In his article on being steampunk – which is wrongly being touted as “the best one page write up on what steampunk is” – G.D. Falksen says “The basic rule of thumb for steampunk is “start period and then add.”” The problem with this statement is that it does nothing but pigeon hole a vast culture that embraces past, present and future. Falksen’s own style is reminiscent of the past; the dapper young gent around town. It works for him, but that’s not to say it works for everyone. In essence, you most certainly DO NOT have to start period then add. Ask a million different steampunks for the definition of the culture and you’ll get a million different answers. It’s completely personal and any outfit you decide to wear should be your choice without influence from anyone else.
Logically, there are three main categories to make a start from:
Because steampunk is such a broad interest genre starting in the past and working to the future, it’s a veritable minefield of knowing what’s right or wrong. But that’s the point; there is no wrong. Many people have argued that you can’t class someone wearing Dayglo as steampunk. This is where it all starts to get interesting and it interweaves with other principles. You see, if you create a background then you can easily explain why you’re wearing that outfit.
Example: It’s the far future and the world is shrouded in darkness. The Victorians failed attempt to recreate the power of the Sun resulted in a cataclysmic explosion that destroyed a quarter of landmass, killed millions and covering the sky in thick cloud. Wearing dark clothes blends you into the background. You become unseen and prone to accidents. Fast moving vehicles and heavy machine operators can’t see people in the constant dark. It costs thousands of lives through lack of visual aids before neon clothing is developed. Your character is sent back in time to before the Sun experiment in order to try to stop the destruction of the World.
However, in contrast, it’s highly unlikely you’re going to turn up in that kind of clothing to an event and wouldn’t that be classed as Cyberpunk? Arguably, although it’s only really touching on the foundations of Cyberpunk.
So how do we work this? Well I’m working on a set of guidelines to help steampunks who may be struggling with the lack of rules in the genre. I welcome everyone’s input because people are what make steampunk and it should be people who define it.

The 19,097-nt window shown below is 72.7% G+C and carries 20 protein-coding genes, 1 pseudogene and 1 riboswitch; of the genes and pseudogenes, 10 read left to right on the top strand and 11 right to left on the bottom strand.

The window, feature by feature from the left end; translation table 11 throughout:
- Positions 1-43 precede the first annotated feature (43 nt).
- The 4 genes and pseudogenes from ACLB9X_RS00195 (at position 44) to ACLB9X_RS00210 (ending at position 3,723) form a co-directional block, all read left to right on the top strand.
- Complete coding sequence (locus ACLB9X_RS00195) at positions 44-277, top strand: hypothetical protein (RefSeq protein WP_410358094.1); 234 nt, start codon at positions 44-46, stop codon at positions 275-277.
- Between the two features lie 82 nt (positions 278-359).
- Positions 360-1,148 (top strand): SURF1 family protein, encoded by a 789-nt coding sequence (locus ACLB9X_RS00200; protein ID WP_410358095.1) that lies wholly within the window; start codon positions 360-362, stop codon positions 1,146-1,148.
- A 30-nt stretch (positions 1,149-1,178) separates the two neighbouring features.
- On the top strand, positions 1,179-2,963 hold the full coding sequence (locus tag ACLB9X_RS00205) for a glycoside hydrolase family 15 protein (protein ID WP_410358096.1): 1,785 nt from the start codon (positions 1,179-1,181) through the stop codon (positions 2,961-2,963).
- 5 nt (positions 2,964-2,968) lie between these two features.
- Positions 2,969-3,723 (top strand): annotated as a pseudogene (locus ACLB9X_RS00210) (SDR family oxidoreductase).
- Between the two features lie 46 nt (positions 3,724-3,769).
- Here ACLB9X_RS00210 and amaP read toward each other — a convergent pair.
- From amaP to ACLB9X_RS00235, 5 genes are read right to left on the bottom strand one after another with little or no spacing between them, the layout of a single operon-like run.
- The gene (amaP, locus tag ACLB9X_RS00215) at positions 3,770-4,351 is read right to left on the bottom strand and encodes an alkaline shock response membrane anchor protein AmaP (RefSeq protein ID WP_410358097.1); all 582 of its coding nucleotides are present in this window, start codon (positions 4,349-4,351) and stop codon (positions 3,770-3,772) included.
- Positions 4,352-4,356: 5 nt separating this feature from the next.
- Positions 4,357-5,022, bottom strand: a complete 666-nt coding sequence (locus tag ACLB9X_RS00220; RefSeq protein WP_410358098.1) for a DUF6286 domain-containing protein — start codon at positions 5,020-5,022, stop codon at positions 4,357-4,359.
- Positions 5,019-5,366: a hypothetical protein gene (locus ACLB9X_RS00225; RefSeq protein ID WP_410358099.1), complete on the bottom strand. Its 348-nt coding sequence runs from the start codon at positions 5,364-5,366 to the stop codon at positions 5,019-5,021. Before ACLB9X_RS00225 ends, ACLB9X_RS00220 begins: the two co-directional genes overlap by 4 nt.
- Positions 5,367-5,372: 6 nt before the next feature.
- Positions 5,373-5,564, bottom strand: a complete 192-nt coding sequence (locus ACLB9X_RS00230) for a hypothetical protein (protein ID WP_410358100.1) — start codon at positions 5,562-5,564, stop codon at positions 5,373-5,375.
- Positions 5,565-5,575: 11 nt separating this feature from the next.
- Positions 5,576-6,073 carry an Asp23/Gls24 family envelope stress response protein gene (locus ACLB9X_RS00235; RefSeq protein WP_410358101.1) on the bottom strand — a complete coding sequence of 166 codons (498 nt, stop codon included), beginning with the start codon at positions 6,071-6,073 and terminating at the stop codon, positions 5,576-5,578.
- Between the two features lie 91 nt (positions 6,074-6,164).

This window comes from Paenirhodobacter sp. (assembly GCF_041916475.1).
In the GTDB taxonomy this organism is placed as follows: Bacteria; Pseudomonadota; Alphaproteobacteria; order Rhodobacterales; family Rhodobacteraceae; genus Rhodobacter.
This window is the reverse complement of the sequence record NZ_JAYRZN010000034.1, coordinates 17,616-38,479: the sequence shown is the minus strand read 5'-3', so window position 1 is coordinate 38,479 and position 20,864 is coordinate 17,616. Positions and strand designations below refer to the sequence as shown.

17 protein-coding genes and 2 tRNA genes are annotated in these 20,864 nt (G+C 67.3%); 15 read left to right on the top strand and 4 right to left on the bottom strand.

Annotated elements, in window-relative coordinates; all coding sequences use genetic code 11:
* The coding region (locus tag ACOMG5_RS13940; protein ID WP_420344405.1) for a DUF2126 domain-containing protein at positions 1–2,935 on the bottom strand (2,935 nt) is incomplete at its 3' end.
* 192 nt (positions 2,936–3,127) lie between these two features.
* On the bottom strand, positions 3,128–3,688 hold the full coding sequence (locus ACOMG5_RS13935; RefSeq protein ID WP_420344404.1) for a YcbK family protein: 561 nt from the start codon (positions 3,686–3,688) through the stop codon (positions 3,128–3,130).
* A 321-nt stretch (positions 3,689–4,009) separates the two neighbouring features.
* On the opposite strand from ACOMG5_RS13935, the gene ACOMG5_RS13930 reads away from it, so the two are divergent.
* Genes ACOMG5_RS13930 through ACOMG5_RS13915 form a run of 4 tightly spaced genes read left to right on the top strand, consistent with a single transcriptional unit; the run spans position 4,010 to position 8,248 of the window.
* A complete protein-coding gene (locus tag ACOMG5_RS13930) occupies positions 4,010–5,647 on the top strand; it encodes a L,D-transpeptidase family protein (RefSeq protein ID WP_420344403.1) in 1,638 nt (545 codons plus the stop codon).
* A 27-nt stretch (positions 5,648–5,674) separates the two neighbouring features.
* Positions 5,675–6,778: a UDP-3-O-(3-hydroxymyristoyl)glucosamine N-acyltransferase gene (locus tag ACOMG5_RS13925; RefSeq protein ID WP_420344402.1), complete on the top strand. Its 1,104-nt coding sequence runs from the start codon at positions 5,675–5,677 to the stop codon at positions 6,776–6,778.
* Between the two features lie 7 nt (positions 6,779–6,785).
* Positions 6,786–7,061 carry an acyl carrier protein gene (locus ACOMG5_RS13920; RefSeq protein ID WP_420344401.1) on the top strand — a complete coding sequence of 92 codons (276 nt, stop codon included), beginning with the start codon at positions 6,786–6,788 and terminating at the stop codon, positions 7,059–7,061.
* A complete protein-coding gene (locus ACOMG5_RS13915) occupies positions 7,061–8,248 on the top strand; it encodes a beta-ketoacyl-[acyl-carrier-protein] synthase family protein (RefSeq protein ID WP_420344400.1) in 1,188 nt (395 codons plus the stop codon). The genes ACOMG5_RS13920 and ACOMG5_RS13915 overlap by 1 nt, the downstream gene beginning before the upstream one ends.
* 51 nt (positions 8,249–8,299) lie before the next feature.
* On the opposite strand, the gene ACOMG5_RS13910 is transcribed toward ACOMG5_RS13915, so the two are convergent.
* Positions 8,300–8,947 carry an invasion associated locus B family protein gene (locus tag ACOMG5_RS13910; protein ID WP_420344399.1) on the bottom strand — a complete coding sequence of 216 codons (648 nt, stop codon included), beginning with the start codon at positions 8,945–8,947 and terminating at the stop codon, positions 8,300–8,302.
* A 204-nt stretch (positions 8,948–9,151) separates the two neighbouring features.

Remember this isn’t a fashion show and you have absolutely no obligation to impress anyone or dress in a way that could be conceived as “acceptable”. Steampunks aren’t judgemental. Turning up at an event shouldn’t be a scary prospect over what people will think about your clothes. There’s only been one article I read that Tennis Shoes would probably not be seen as steampunk attire, but if that’s all you’ve got, then wear it. That echoes the thoughts of steampunks the World over, yet we all feel the need to work ourselves to the bone to wear an outfit that is wholly steampunk.
Why do we do this?
- Acceptance: As non-conformists, many of us will have felt out-of-place at one time or another. By indulging our passion, we feel more welcome.
- Pride: We are creative people and as such wish to express our creativity in our clothing and accessories.
- Vanity: Steampunk is a beautiful aesthetic and is popular with photographers from tight corsets, to mechanical arms. And we enjoy showing off.
Remember, how you dress is entirely up to you. It can all depend on if you want to go for a look, if you’ve created a character or if you simply want to wear stuff you like. Clothing is a very important part of steampunk. Arguably the most popular way to showcase your talents is to arrive at a steampunk event wearing clothes that you’ve conceived, designed and made yourself or spent hours trawling through second-hand shops looking for the right items. Not only does it give you an enormous feeling of pride, but it can provide talking points of interest with other people.